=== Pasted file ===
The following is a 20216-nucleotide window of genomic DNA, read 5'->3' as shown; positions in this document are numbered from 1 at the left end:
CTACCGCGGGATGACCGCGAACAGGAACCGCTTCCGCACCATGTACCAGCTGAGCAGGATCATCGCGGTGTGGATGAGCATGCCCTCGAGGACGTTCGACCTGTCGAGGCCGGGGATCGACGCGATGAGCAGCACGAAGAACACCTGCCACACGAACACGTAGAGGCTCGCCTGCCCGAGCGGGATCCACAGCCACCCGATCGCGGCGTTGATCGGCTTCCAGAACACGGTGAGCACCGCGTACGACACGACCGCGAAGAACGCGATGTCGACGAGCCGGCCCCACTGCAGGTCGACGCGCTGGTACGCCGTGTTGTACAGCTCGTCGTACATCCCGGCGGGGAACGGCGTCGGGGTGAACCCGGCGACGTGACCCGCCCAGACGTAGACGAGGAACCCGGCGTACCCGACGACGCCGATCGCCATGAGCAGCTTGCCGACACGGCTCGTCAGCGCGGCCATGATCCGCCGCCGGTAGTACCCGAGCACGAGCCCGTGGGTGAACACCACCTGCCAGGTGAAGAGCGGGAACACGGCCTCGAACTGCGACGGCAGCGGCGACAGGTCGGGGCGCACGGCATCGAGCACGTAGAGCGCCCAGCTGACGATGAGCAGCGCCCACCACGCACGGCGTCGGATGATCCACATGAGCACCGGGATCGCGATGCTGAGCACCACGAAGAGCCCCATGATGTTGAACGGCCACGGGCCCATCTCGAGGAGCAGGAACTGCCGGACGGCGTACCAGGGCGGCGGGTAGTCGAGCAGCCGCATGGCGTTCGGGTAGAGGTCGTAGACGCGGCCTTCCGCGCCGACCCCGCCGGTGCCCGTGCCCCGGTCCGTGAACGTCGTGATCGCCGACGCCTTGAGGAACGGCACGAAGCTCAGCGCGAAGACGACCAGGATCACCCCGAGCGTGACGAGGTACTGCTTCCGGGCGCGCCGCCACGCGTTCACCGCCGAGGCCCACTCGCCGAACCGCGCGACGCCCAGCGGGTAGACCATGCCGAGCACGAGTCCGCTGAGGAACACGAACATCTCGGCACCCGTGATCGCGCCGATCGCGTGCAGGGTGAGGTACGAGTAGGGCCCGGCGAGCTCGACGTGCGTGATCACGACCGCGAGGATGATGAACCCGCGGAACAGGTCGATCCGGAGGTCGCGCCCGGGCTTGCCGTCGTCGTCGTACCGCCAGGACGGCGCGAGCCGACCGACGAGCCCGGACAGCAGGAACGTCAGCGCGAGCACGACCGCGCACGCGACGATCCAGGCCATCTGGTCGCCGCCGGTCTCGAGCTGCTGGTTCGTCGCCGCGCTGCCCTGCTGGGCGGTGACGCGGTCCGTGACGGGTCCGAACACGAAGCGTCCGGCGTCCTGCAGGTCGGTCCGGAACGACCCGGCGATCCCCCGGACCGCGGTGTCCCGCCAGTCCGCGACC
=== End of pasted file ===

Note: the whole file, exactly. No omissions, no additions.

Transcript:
The following is a 20216-nucleotide window of genomic DNA, read 5'->3' as shown; positions in this document are numbered from 1 at the left end:
CTACCGCGGGATGACCGCGAACAGGAACCGCTTCCGCACCATGTACCAGCTGAGCAGGATCATCGCGGTGTGGATGAGCATGCCCTCGAGGACGTTCGACCTGTCGAGGCCGGGGATCGACGCGATGAGCAGCACGAAGAACACCTGCCACACGAACACGTAGAGGCTCGCCTGCCCGAGCGGGATCCACAGCCACCCGATCGCGGCGTTGATCGGCTTCCAGAACACGGTGAGCACCGCGTACGACACGACCGCGAAGAACGCGATGTCGACGAGCCGGCCCCACTGCAGGTCGACGCGCTGGTACGCCGTGTTGTACAGCTCGTCGTACATCCCGGCGGGGAACGGCGTCGGGGTGAACCCGGCGACGTGACCCGCCCAGACGTAGACGAGGAACCCGGCGTACCCGACGACGCCGATCGCCATGAGCAGCTTGCCGACACGGCTCGTCAGCGCGGCCATGATCCGCCGCCGGTAGTACCCGAGCACGAGCCCGTGGGTGAACACCACCTGCCAGGTGAAGAGCGGGAACACGGCCTCGAACTGCGACGGCAGCGGCGACAGGTCGGGGCGCACGGCATCGAGCACGTAGAGCGCCCAGCTGACGATGAGCAGCGCCCACCACGCACGGCGTCGGATGATCCACATGAGCACCGGGATCGCGATGCTGAGCACCACGAAGAGCCCCATGATGTTGAACGGCCACGGGCCCATCTCGAGGAGCAGGAACTGCCGGACGGCGTACCAGGGCGGCGGGTAGTCGAGCAGCCGCATGGCGTTCGGGTAGAGGTCGTAGACGCGGCCTTCCGCGCCGACCCCGCCGGTGCCCGTGCCCCGGTCCGTGAACGTCGTGATCGCCGACGCCTTGAGGAACGGCACGAAGCTCAGCGCGAAGACGACCAGGATCACCCCGAGCGTGACGAGGTACTGCTTCCGGGCGCGCCGCCACGCGTTCACCGCCGAGGCCCACTCGCCGAACCGCGCGACGCCCAGCGGGTAGACCATGCCGAGCACGAGTCCGCTGAGGAACACGAACATCTCGGCACCCGTGATCGCGCCGATCGCGTGCAGGGTGAGGTACGAGTAGGGCCCGGCGAGCTCGACGTGCGTGATCACGACCGCGAGGATGATGAACCCGCGGAACAGGTCGATCCGGAGGTCGCGCCCGGGCTTGCCGTCGTCGTCGTACCGCCAGGACGGCGCGAGCCGACCGACGAGCCCGGACAGCAGGAACGTCAGCGCGAGCACGACCGCGCACGCGACGATCCAGGCCATCTGGTCGCCGCCGGTCTCGAGCTGCTGGTTCGTCGCCGCGCTGCCCTGCTGGGCGGTGACGCGGTCCGTGACGGGTCCGAACACGAAGCGTCCGGCGTCCTGCAGGTCGGTCCGGAACGACCCGGCGATCCCCCGGACCGCGGTGTCCCGCCAGTCCGCGACC